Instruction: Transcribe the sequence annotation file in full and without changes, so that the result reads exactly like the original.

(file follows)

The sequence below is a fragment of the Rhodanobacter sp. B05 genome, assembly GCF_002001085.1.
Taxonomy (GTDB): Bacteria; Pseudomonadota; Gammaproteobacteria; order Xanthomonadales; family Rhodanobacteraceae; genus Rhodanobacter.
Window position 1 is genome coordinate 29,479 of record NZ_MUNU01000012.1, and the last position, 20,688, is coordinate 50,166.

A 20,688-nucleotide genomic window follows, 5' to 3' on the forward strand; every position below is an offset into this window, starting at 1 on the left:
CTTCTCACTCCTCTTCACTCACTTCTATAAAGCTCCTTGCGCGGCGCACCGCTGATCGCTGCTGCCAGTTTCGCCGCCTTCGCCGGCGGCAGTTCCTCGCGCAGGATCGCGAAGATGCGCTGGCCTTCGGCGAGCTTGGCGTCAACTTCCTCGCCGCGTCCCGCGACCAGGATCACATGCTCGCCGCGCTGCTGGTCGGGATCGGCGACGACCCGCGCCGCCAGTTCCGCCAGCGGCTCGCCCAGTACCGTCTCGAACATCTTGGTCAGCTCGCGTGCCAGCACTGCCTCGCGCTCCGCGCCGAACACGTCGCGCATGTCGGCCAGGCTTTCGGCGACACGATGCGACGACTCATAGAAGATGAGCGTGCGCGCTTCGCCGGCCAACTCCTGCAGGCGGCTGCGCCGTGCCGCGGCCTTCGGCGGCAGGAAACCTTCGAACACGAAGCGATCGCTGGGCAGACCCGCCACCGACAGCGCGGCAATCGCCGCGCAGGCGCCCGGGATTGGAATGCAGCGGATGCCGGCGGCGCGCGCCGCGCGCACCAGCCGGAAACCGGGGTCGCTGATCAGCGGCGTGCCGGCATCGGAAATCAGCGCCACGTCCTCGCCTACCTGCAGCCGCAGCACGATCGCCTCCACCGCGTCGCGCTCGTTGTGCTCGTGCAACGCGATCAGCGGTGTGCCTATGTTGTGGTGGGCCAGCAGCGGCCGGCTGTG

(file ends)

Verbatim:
The sequence below is a fragment of the Rhodanobacter sp. B05 genome, assembly GCF_002001085.1.
Taxonomy (GTDB): Bacteria; Pseudomonadota; Gammaproteobacteria; order Xanthomonadales; family Rhodanobacteraceae; genus Rhodanobacter.
Window position 1 is genome coordinate 29,479 of record NZ_MUNU01000012.1, and the last position, 20,688, is coordinate 50,166.

A 20,688-nucleotide genomic window follows, 5' to 3' on the forward strand; every position below is an offset into this window, starting at 1 on the left:
CTTCTCACTCCTCTTCACTCACTTCTATAAAGCTCCTTGCGCGGCGCACCGCTGATCGCTGCTGCCAGTTTCGCCGCCTTCGCCGGCGGCAGTTCCTCGCGCAGGATCGCGAAGATGCGCTGGCCTTCGGCGAGCTTGGCGTCAACTTCCTCGCCGCGTCCCGCGACCAGGATCACATGCTCGCCGCGCTGCTGGTCGGGATCGGCGACGACCCGCGCCGCCAGTTCCGCCAGCGGCTCGCCCAGTACCGTCTCGAACATCTTGGTCAGCTCGCGTGCCAGCACTGCCTCGCGCTCCGCGCCGAACACGTCGCGCATGTCGGCCAGGCTTTCGGCGACACGATGCGACGACTCATAGAAGATGAGCGTGCGCGCTTCGCCGGCCAACTCCTGCAGGCGGCTGCGCCGTGCCGCGGCCTTCGGCGGCAGGAAACCTTCGAACACGAAGCGATCGCTGGGCAGACCCGCCACCGACAGCGCGGCAATCGCCGCGCAGGCGCCCGGGATTGGAATGCAGCGGATGCCGGCGGCGCGCGCCGCGCGCACCAGCCGGAAACCGGGGTCGCTGATCAGCGGCGTGCCGGCATCGGAAATCAGCGCCACGTCCTCGCCTACCTGCAGCCGCAGCACGATCGCCTCCACCGCGTCGCGCTCGTTGTGCTCGTGCAACGCGATCAGCGGTGTGCCTATGTTGTGGTGGGCCAGCAGCGGCCGGCTGTG